Hurricane Idalia, one of the most powerful storms to hit the U.S. mainland in years, has made landfall over Florida’s Big Bend region early Wednesday morning, bringing destructive winds, torrential rain, and life-threatening storm surge.
According to the National Hurricane Center (NHC), Idalia was a Category 4 hurricane when it reached the coast near Cedar Key, with maximum sustained winds of 130 mph (210 km/h) and gusts of 160 mph (260 km/h). The storm is expected to weaken as it moves inland, but will still pose a serious threat to millions of people in its path.
Idalia has already knocked out power to tens of thousands of customers across Florida, with more outages likely as the storm moves further inland. The NHC has warned of “widespread extensive to devastating wind damage” from Idalia, especially near the coast and in areas where the eyewall passes.
The storm is also dumping heavy rainfall across Florida, with isolated amounts of up to 20 inches (51 cm) possible. This could cause flash flooding and river flooding in many areas, especially in low-lying and urban locations. The NHC has issued a flash flood watch for most of the state, as well as parts of Georgia and Alabama.
One of the most dangerous aspects of Idalia is its storm surge, which could reach 12 to 16 feet (3.7 to 4.9 m) above normal tide levels along the coast. This could cause catastrophic flooding and erosion in coastal communities, especially during high tide. The NHC has urged residents in storm surge-prone areas to evacuate as soon as possible, as water levels could rise rapidly and cut off escape routes.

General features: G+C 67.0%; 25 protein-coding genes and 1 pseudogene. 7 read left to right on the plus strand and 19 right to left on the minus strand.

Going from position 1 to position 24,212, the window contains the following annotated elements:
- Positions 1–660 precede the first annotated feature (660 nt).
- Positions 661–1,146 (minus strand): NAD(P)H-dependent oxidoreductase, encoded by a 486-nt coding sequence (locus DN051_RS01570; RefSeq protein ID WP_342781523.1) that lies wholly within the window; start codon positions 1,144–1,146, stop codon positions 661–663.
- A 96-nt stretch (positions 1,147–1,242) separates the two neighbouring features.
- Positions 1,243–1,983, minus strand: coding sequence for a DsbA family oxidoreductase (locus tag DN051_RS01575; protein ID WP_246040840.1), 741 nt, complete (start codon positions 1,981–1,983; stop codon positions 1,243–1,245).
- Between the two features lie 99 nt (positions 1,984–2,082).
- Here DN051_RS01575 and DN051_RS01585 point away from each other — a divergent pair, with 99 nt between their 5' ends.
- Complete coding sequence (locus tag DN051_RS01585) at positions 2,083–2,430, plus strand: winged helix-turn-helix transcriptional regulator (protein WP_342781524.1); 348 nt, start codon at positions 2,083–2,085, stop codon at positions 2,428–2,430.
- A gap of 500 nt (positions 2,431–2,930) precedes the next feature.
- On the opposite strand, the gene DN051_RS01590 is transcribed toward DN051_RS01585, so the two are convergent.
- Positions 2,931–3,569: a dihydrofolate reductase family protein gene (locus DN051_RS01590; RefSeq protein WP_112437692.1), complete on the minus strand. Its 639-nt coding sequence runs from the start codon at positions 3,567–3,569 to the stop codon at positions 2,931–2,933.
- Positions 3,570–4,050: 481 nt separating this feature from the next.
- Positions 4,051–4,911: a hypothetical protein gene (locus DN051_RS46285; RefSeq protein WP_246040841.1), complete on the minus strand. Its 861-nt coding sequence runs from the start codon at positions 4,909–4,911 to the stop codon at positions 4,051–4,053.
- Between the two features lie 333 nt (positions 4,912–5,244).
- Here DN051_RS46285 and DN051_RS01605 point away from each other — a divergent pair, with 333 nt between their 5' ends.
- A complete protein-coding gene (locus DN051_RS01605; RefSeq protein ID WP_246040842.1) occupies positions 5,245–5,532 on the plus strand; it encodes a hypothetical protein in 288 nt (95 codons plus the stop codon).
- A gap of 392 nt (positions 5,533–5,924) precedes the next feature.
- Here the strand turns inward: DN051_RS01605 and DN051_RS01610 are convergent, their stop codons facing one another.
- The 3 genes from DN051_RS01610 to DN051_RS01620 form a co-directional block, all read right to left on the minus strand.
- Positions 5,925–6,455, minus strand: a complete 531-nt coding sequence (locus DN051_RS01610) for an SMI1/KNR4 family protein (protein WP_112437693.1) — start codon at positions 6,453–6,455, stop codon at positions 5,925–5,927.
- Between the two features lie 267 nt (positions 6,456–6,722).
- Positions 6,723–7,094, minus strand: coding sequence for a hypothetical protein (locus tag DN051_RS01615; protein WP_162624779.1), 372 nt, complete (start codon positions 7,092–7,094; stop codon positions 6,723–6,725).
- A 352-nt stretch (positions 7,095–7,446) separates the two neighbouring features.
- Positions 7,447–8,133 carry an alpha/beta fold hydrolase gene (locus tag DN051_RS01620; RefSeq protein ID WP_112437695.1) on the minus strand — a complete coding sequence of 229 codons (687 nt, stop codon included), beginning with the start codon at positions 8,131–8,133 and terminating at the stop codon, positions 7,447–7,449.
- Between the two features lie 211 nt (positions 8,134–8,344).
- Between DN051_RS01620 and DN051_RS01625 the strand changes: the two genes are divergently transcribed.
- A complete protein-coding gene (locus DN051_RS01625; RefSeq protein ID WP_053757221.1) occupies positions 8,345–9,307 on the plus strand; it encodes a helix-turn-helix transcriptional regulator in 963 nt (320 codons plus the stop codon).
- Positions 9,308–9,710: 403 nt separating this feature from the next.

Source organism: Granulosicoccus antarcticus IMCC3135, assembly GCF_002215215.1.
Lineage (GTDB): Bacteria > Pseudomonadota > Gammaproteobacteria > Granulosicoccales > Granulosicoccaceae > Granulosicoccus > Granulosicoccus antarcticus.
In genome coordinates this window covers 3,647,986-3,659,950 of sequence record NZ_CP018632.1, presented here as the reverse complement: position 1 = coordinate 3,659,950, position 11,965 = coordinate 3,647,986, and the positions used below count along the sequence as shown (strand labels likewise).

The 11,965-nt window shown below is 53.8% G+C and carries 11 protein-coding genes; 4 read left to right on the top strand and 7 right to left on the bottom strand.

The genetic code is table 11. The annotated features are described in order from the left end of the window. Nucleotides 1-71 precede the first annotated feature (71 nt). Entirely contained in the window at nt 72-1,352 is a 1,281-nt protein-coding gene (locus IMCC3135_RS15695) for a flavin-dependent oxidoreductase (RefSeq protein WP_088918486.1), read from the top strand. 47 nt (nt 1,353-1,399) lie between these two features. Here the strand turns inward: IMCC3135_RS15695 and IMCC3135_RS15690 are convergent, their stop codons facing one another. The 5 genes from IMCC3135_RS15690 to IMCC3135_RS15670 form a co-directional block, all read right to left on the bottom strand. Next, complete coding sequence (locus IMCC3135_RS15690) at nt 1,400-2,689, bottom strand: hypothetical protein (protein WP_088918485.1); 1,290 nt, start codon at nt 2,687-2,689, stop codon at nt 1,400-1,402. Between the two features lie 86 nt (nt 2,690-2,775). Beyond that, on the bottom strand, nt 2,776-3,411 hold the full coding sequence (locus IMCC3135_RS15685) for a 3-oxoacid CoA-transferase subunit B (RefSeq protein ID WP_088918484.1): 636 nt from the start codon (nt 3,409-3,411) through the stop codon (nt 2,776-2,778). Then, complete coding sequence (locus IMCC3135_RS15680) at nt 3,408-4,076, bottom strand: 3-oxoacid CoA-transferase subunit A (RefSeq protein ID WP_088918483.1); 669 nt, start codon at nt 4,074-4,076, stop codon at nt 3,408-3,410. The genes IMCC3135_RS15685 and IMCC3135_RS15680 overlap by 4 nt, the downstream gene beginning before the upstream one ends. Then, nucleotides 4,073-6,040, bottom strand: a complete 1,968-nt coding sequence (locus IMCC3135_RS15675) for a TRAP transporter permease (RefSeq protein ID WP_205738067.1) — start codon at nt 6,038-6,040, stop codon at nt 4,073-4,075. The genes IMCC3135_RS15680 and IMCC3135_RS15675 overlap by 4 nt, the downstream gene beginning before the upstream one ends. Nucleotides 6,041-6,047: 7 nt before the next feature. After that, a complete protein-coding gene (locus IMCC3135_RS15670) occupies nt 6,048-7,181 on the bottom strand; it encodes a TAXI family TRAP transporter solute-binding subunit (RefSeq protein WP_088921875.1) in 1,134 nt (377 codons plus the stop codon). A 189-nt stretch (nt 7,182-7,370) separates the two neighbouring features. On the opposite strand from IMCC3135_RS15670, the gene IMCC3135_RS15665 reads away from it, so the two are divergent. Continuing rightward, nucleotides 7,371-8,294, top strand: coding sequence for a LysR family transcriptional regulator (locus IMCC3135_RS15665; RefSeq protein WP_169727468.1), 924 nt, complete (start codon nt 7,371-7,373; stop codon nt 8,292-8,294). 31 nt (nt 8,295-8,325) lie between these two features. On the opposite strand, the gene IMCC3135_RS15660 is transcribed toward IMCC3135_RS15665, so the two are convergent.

A tornado watch is also in effect for parts of central and western Florida, including Tampa, until 6:00 a.m. ET Wednesday. Idalia could spawn tornadoes and waterspouts as it interacts with land and warm waters. These could cause additional damage and injuries in some areas.
Idalia is the first major hurricane to make landfall in Florida since Hurricane Michael in 2018, which was also a Category 4 storm. Idalia is also the strongest hurricane to hit Florida’s Gulf Coast since Hurricane Charley in 2004, which was a Category 4 storm as well.
Idalia is expected to move across northern Florida and southern Georgia on Wednesday, before turning northeastward and moving across the Carolinas and Virginia on Thursday. The storm could still bring strong winds, heavy rain, and flooding to these areas, as well as parts of the Mid-Atlantic and Northeast on Friday.
The NHC has advised residents in the affected areas to follow the instructions of local officials and emergency managers, and to stay indoors until the storm passes. Idalia is a dangerous and potentially deadly storm that should not be taken lightly.
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